4) A popular theory is that Brianna’s disappearance is related to that of Maura Murray, this given that Haverhill, New Hampshire, where Maura was last seen, is only 90 miles from Montgomery. FBI agents met with local authorities to discuss the possible links between the two cases, including the fact that both had gone missing after a car accident; they both left their belongings behind; and that they were both young, attractive, brown-haired women. However, it was eventually concluded that, despite the similarities, the cases were likely not connected.

It should be noted that this theory has not been entirely ruled out.

5) A final theory that was eventually ruled out by the FBI is that Brianna was a victim of Alaskan serial killer, Israel Keyes. In 2012, investigators investigated a possible connection between Keyes and Brianna, as he was known to have committed his crimes in Vermont, New York, Alaska, Washington and Oregon. However, his financial records showed he was elsewhere on the day Brianna went missing.

On December 2, 2012, Keyes died by suicide while incarcerated at the Anchorage Correctional Complex, the result of self-inflicted wrist cuts and strangulation. While he left a suicide note, it didn’t offer any clues to additional victims of his crimes.


In 2004, her parents organized a now-defunct website with a posted maximum reward of $20,000 for information leading to Brianna’s whereabouts. As of 2017, the reward has since expired. Two Facebook pages have been set up to help raise awareness about the case. Her parents set up Brianna Maitland missing – family page, which has not been updated since mid-2019. The other, titled Brianna Maitland, is still actively updated.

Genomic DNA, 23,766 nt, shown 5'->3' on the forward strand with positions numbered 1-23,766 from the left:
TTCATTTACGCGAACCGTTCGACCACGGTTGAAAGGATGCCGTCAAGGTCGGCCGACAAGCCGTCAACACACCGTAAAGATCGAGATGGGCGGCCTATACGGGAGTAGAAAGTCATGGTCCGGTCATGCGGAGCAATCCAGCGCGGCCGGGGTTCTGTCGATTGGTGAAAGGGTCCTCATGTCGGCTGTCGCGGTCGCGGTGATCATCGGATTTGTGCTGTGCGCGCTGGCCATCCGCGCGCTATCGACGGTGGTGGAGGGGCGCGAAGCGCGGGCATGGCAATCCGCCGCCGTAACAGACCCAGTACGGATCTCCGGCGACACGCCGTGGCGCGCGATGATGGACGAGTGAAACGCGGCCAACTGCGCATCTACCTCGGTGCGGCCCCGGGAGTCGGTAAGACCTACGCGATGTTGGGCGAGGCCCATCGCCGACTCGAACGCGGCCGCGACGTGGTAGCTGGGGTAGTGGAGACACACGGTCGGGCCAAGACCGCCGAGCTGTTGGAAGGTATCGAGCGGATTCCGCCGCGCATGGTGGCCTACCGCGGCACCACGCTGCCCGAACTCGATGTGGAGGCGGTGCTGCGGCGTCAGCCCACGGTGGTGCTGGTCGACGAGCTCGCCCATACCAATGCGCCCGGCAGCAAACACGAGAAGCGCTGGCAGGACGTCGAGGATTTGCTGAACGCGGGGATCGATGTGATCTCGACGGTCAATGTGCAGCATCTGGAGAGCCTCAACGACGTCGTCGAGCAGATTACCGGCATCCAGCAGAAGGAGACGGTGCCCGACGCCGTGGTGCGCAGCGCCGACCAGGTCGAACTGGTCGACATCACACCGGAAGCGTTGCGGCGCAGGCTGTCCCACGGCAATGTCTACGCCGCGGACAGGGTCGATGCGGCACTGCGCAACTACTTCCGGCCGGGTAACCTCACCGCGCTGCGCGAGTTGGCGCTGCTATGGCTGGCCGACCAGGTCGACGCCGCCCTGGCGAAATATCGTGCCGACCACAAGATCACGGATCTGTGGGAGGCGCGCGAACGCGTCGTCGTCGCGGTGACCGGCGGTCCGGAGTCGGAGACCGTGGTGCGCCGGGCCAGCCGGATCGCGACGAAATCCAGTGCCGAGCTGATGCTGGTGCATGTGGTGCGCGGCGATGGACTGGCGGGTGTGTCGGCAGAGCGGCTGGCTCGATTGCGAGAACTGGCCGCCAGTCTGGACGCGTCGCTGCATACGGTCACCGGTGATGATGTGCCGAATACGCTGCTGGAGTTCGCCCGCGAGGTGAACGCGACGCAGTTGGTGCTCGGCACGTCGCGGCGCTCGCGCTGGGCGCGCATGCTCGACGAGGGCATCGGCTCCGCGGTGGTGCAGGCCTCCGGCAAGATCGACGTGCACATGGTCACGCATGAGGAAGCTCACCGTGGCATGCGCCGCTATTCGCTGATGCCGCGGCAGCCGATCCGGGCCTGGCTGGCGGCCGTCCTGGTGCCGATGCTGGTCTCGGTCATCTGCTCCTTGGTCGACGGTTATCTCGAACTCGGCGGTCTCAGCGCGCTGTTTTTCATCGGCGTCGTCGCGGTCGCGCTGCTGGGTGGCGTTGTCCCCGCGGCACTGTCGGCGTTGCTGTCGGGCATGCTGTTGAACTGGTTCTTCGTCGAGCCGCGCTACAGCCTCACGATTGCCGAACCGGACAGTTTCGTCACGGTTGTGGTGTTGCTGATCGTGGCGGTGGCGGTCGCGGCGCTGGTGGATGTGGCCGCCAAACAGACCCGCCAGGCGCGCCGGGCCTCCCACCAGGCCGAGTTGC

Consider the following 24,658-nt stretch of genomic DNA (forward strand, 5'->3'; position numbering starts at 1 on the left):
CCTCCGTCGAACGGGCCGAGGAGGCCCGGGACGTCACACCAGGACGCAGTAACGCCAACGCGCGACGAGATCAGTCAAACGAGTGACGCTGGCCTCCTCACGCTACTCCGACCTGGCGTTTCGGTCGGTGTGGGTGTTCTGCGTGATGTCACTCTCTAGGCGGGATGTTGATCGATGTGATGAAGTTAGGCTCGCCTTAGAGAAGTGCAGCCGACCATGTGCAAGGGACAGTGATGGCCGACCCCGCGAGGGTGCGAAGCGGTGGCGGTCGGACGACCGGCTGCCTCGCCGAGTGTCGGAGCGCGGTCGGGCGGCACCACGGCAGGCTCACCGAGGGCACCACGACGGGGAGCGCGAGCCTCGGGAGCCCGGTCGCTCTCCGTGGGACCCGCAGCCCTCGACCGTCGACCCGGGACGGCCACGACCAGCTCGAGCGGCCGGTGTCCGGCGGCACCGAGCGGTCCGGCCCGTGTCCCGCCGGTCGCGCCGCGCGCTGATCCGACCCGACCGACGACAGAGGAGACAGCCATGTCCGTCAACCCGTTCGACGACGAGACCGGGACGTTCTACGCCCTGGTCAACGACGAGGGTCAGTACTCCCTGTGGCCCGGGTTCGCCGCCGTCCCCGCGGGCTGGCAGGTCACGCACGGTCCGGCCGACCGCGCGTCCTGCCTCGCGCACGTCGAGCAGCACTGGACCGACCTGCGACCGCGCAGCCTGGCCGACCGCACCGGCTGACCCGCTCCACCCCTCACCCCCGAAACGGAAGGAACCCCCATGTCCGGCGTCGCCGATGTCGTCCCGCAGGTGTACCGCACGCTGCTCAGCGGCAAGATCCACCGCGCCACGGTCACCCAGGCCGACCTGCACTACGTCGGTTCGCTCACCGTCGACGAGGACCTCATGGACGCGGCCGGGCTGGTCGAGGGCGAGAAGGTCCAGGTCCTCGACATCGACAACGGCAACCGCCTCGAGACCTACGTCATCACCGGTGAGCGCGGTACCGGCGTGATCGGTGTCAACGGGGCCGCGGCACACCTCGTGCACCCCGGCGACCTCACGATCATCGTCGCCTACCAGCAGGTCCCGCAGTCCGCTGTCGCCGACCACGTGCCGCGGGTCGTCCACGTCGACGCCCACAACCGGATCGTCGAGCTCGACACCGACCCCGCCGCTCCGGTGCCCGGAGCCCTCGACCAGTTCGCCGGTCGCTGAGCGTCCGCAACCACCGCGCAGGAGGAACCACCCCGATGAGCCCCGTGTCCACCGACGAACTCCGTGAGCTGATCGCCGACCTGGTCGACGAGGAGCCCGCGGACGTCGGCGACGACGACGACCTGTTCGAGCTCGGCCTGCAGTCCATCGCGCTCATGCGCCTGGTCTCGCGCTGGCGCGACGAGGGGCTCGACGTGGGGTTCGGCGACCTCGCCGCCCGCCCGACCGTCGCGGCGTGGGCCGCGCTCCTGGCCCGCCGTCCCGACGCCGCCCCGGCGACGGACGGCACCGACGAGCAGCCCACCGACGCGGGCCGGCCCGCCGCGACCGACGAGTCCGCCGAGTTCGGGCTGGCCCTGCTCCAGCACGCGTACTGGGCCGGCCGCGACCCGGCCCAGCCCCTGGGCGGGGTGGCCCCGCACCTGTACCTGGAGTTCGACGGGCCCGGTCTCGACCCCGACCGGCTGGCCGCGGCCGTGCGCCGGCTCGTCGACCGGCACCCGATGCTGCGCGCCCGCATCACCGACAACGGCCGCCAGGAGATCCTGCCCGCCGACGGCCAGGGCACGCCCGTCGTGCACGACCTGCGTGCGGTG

Brianna’s case was part of Project Jason’s 18 Wheel Angel campaign, which targeted truck drivers and business travellers to volunteer their resources and time to help spread the word about missing persons cases via printable flyers.

There are vigils held every year on the anniversary of Brianna’s disappearance, where her family and members of the community come together to bring about renewed awareness about the investigation.

Brianna’s parents have since separated, with Kellie now residing in New York.

Wanting to make something good out of his daughter’s disappearance, Bruce created Private Investigations for the Missing, a non-profit dedicated to providing private investigators to those who are unable to afford them. There is an active GoFundMe page where supporters can donate to the organization.

In July 2016, the “old Dutchburn house” was destroyed in a fire.

Brianna’s case has received widespread media attention. Along with being the subject of numerous podcasts, it has also been featured on Dateline NBC and Disappeared, amongst other television programs.


Brianna Maitland went missing from Montgomery, Vermont, but it should be noted that some agencies state her disappearance occurred in East Franklin or Sheldon. She was 17 years old. At the time of her disappearance, she stood at 5’3″ to 5’5″ and weighed between 105 to 118 pounds. She has brown hair and hazel eyes. She has a faint scar extending from her left eyebrow to her forehead, and her left nostril is pierced. According to reports, she was wearing either a small ring or a stud at the time.

Currently, the case is classified as endangered missing. If alive, she would be 34 years old.

Those with information regarding the case are asked to contact the Vermont State Police at 802-524-5993 or the investigation’s official tip line at 802-241-5355.

Image Credit: DNASolves Crime